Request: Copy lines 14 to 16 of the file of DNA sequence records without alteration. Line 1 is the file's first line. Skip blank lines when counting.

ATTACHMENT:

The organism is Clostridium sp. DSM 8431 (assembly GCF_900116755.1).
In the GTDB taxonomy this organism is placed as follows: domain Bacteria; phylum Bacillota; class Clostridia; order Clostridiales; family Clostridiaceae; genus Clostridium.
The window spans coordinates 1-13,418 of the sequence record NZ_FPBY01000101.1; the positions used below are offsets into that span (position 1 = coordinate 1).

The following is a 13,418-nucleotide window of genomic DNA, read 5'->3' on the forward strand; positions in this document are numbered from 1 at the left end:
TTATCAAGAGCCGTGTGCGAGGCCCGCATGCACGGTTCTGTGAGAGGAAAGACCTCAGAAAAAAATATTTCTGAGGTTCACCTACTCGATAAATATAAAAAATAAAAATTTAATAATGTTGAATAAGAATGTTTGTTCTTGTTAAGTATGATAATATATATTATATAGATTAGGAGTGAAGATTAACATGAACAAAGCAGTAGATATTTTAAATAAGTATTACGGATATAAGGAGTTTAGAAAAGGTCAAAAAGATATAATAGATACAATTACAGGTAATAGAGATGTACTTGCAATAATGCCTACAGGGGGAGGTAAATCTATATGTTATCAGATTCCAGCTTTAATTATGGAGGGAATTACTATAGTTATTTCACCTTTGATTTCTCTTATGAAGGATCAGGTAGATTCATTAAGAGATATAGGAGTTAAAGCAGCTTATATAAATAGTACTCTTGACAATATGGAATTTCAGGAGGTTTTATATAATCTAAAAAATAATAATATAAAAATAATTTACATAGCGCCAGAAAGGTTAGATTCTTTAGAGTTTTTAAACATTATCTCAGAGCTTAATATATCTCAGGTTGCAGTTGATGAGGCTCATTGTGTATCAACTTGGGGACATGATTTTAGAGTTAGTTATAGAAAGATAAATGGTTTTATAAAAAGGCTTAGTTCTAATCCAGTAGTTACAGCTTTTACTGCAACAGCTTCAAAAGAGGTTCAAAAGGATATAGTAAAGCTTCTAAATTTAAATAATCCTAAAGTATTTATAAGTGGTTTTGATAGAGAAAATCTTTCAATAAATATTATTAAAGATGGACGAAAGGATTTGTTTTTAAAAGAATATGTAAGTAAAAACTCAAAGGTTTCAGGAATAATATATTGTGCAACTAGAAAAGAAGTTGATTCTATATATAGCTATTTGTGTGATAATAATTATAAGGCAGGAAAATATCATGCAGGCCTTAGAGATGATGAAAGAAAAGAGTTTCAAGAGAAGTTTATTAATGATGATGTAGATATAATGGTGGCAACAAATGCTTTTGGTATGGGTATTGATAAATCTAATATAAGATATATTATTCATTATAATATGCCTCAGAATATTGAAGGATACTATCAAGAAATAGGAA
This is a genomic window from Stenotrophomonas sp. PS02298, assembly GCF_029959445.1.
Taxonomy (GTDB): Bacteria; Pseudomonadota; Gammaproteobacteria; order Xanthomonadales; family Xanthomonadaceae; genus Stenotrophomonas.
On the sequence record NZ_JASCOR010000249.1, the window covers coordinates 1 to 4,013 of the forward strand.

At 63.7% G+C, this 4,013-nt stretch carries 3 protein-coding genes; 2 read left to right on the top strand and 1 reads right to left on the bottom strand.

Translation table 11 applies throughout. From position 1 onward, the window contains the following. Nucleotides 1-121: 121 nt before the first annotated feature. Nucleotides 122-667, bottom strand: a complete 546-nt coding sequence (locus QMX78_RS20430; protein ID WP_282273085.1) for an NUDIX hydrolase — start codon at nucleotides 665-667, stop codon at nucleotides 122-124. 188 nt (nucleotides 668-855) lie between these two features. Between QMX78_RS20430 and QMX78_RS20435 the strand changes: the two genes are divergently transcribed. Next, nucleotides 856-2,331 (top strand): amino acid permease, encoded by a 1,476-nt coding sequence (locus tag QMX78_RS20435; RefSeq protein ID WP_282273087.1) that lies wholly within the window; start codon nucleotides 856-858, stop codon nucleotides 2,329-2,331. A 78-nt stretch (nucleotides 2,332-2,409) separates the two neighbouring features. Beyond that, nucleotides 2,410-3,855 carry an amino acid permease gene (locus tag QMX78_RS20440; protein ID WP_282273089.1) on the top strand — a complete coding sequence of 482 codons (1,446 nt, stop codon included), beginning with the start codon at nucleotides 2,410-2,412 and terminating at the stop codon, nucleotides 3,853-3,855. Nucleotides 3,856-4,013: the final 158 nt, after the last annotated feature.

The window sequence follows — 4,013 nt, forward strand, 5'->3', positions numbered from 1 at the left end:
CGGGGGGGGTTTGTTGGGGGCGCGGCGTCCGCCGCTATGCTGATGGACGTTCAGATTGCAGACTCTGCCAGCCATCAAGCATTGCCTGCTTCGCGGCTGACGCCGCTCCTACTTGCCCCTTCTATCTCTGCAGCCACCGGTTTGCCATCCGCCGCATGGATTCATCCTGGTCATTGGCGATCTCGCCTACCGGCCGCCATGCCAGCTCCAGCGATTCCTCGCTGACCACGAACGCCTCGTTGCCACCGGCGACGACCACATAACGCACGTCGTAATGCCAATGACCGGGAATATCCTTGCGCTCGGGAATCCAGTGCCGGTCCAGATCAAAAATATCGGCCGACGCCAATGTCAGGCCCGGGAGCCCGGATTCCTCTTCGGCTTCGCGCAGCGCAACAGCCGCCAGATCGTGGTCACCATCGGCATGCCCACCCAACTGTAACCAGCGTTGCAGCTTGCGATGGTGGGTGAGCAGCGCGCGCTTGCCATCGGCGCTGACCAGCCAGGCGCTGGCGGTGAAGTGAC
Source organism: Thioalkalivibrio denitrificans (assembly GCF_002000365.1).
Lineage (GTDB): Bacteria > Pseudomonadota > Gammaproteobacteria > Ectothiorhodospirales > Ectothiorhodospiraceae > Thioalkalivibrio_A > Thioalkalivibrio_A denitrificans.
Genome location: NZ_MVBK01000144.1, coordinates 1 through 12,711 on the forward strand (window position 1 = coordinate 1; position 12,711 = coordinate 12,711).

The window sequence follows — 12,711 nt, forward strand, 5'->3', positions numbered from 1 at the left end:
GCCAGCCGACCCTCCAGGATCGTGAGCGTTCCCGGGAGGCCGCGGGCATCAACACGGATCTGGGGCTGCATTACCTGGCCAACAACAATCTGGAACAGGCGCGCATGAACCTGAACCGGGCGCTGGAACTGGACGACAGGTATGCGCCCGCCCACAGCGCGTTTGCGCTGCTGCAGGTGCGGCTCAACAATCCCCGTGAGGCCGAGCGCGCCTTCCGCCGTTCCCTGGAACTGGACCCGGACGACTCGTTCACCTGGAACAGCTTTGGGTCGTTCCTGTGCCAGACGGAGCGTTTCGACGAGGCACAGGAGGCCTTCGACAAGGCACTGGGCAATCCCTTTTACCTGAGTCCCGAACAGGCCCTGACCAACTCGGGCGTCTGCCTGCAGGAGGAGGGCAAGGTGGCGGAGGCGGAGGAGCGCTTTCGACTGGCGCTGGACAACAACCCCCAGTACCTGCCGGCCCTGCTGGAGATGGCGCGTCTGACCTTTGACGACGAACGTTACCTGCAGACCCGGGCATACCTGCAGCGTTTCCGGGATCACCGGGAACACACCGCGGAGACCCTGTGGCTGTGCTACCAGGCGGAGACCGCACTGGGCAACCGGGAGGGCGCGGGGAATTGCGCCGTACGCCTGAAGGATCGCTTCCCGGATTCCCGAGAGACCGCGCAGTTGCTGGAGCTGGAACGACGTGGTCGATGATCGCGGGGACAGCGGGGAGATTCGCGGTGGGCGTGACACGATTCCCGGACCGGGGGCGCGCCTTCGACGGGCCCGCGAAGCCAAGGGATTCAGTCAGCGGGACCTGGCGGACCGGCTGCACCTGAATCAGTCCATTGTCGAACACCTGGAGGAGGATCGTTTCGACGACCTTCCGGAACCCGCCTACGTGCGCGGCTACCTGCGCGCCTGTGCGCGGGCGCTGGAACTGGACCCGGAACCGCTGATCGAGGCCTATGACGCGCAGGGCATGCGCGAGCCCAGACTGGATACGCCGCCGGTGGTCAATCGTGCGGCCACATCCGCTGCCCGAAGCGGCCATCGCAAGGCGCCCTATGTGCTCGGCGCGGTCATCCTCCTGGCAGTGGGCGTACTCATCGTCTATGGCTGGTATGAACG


Lineage (GTDB): Bacteria > Pseudomonadota > Gammaproteobacteria > Ectothiorhodospirales > Ectothiorhodospiraceae > Thioalkalivibrio_A > Thioalkalivibrio_A denitrificans.
Genome location: NZ_MVBK01000144.1, coordinates 1 through 12,711 on the forward strand (window position 1 = coordinate 1; position 12,711 = coordinate 12,711).

The window sequence follows — 12,711 nt, forward strand, 5'->3', positions numbered from 1 at the left end: